Naked City

Amber Alert Alarm

Austin drivers saw an Amber Alert in action last week; Texas Dept. of Transportation billboards broadcast information on a truck carrying a kidnapped 14-year-old from Nevada (and her biological mother, whose parental rights were terminated, and her boyfriend, who's on probation on a felony assault charge). The system worked -- a trucker saw the white Chevy truck on I-37 in Atascosa County and called 911.

Those fancy electronic signs, though, weren't put there so drivers could spot missing kids. In Austin, they have only rarely been used for their real purpose -- alerting motorists to hazards and congestion as part of a "intelligent transportation system" or ITS. "We're still putting the system together," says TxDOT spokesman John Hurt. "It's not even one-third complete." Once TxDOT completes its new traffic management center, the ITS billboards will carry continuous "real-time data" to help drivers, as they do in other Texas cities.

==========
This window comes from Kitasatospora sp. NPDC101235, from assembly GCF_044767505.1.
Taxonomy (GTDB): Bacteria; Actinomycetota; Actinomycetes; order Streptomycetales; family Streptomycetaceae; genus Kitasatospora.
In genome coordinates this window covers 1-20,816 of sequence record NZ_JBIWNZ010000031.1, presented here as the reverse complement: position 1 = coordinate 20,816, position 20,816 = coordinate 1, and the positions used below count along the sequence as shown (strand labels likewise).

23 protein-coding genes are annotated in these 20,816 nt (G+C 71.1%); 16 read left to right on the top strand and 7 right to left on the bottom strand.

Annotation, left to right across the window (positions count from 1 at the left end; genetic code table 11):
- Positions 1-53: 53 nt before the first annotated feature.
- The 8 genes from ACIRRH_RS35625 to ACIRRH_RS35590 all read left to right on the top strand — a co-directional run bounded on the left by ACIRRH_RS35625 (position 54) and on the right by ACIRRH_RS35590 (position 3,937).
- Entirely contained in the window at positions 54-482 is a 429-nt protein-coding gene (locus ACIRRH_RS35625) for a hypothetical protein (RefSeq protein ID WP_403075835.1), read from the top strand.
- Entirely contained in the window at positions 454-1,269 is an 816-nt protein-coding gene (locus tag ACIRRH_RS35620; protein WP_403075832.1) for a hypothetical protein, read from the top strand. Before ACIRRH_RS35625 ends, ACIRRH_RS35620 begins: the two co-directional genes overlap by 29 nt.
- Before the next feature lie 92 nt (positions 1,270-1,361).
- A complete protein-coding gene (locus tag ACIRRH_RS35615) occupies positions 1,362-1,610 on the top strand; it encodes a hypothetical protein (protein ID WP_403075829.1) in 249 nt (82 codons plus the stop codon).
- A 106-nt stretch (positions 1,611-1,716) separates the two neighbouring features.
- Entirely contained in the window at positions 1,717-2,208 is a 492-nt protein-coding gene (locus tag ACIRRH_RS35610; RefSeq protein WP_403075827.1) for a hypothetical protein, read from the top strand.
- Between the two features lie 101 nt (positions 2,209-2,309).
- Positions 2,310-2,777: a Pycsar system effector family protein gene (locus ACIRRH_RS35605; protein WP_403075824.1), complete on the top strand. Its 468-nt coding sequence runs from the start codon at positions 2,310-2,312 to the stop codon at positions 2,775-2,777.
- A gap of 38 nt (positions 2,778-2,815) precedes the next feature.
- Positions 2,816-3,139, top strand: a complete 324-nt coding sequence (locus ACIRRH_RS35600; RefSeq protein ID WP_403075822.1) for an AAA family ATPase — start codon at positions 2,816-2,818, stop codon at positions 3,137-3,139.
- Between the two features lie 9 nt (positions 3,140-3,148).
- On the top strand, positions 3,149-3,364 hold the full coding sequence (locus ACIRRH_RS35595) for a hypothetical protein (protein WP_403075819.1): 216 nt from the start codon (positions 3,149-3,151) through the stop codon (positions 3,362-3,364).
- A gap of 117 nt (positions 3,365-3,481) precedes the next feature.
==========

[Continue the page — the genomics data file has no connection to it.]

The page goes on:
Of course, that data might be preempted by constant Amber Alerts, given the national hysteria about a "rash" of kidnappings. Local authorities and broadcasters are less than thrilled that a Texas-wide Amber Alert was activated for a parental kidnapping, several states away and several days earlier, of a child unlikely to be in danger, at the request of one local police officer. Though happy the Nevada girl was found, Gov. Rick Perry's office, which oversaw the hastily assembled Amber Alert system, says they'll review the criteria for using it lest citizens and drivers be overwhelmed by indiscriminate alarms.

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